“I was just dictating points really well with my forehand,” Zimcosky said. “And then my volleys were looking really good in the beginning, and I was able to place a lot of really good shots.”

Although Badlani and Fortner were trying to keep shots to Zimcosky’s backhand, Zimcosky’s returns didn’t allow that to last long, he said.

“I found in both of those matches that I was more on offense, so then it was tougher for them to get to my backhand,” he said. “So, I thought they were more defensive and that made it more difficult for them to get it over there.

“(Fortner) was pretty solid, though. He was hitting his backhand pretty well, and his forehand was similar to mine, because it was really heavy. I honestly did not know he was a freshman.”

When he returned to the courts for semifinal action on Saturday, Zimcosky lined up against Camden Preble Shawnee junior Pierce Elliott, whose school is only about 30 miles from the Lindner Family Tennis Center.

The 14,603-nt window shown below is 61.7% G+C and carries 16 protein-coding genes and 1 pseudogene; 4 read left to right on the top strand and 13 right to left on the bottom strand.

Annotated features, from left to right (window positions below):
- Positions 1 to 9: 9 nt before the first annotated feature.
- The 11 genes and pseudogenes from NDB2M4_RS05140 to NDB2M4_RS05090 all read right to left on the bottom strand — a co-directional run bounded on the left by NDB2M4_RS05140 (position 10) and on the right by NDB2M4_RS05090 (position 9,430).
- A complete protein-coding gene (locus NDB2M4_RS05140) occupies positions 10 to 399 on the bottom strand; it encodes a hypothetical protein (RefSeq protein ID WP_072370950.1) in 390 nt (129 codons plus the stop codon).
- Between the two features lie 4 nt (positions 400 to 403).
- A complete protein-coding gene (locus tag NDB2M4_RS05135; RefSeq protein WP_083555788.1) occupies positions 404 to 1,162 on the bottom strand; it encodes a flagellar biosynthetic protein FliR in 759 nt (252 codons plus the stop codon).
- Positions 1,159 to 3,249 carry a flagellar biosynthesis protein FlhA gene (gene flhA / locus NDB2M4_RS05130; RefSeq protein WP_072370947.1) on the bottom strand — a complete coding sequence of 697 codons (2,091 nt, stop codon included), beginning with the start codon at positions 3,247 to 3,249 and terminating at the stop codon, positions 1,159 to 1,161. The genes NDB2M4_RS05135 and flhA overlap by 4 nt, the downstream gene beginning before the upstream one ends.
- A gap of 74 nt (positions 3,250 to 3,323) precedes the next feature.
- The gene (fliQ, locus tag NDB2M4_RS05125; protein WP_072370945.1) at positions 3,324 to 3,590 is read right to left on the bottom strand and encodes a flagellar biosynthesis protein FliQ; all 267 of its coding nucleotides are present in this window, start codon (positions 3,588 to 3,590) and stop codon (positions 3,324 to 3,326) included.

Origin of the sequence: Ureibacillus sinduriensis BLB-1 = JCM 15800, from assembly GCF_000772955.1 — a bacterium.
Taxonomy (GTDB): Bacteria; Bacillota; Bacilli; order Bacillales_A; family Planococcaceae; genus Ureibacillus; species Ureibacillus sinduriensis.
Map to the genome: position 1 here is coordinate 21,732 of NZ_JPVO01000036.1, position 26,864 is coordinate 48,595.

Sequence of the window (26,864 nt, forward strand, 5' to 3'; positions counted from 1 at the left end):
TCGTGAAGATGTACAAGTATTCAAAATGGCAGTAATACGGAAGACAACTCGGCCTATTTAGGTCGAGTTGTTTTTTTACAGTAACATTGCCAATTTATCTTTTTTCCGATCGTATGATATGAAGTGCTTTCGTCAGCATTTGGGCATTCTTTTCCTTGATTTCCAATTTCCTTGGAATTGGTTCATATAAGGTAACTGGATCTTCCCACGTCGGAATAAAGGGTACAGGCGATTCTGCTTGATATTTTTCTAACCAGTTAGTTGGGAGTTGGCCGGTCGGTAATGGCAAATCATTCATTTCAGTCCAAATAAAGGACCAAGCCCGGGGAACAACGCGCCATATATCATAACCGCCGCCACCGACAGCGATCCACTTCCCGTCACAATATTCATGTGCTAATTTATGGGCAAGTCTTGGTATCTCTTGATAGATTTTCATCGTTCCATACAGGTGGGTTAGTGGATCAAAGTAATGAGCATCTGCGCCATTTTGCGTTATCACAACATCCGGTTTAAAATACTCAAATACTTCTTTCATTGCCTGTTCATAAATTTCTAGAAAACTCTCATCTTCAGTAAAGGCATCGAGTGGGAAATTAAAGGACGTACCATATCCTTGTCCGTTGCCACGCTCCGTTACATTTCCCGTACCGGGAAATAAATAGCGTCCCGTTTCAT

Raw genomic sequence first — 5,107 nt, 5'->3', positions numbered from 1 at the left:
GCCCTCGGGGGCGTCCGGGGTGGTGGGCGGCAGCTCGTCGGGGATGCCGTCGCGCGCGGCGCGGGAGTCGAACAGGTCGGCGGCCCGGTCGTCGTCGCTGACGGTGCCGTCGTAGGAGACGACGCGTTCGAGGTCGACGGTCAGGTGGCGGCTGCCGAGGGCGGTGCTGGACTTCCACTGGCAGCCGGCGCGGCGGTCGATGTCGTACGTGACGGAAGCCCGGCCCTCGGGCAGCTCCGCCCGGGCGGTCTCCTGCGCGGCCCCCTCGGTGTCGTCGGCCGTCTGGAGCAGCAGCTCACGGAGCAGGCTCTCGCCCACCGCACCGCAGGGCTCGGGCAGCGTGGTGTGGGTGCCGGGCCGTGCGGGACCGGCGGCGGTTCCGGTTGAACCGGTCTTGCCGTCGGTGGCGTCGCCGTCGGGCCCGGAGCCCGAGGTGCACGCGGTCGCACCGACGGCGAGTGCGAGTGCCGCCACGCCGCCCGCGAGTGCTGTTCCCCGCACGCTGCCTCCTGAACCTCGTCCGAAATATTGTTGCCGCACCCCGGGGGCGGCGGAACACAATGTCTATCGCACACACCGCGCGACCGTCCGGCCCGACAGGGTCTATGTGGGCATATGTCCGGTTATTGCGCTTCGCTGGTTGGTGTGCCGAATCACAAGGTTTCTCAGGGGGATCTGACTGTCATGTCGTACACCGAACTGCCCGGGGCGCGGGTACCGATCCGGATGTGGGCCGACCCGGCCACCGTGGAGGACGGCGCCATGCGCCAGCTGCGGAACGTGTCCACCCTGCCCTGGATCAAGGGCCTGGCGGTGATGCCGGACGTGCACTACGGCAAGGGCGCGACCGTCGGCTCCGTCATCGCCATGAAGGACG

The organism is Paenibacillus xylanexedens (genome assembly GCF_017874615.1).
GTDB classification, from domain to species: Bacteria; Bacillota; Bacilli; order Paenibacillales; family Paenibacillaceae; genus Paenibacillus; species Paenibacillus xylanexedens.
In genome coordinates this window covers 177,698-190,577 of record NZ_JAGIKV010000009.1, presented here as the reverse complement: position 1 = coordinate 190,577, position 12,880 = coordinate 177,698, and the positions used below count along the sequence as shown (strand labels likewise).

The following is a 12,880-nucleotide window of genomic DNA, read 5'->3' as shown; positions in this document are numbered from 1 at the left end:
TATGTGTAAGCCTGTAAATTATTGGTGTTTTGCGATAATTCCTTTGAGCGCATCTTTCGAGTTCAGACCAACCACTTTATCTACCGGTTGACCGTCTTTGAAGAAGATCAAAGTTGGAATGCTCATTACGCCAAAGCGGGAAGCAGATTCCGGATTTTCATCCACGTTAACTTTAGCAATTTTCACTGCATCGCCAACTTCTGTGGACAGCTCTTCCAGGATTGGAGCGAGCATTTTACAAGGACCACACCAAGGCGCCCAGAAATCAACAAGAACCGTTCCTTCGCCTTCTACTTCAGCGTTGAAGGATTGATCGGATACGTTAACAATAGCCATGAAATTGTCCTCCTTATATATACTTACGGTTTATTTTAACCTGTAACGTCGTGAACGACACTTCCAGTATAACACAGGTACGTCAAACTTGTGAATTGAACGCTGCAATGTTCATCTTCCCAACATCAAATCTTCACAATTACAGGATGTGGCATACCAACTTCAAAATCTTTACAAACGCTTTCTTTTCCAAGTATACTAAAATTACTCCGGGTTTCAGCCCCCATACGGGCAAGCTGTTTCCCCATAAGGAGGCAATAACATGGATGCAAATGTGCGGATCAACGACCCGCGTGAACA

With Chagrin Falls being 230 miles from the venue, Zimcosky didn’t quite have the same fan support in the semifinals.

“Yeah, he did have a pretty decent amount of support, and I knew that match was going to be tough,” Zimcosky said. “I think, if I would have played against him with that type of crowd in my first match, it could have been a little bit different of a story.

“But I kind of just tuned it out and handled it really well. And I was kind of used to having some people watch me. I really didn’t pay attention to it or let it get to me. But I would say I felt like a little bit of a visitor.”

Nonetheless, Elliot won the opening set, 6-4. It was the first set Zimcosky lost all season.

“Right after I lost that first set, I sat down, and I was like, ‘All right, second set time,’” Zimcosky said of his short memory. “The next set was going to determine if this was it for me in my run for a state title, or I could keep going.

“So, I kind of just sat down and decided I was going to give it everything I have each point, and, if that’s not enough to beat him, then he beat me today, and he’s too good. He earned it. So, I went in with that mentality and played like I had nothing to lose.”

That mentality led Zimcosky to win the next two sets for the match victory, 4-6, 6-3, 6-3.

In addition to his mental fortitude, Zimcosky said he was able to get more balls back, as well as hit more winners for the remainder of the match.

“It was a combination for both, but I was just staying really consistent,” he said. “And I was kind of not willing to miss in the second set. I just wanted him to play as many shots as possible and work on my points as well as I could.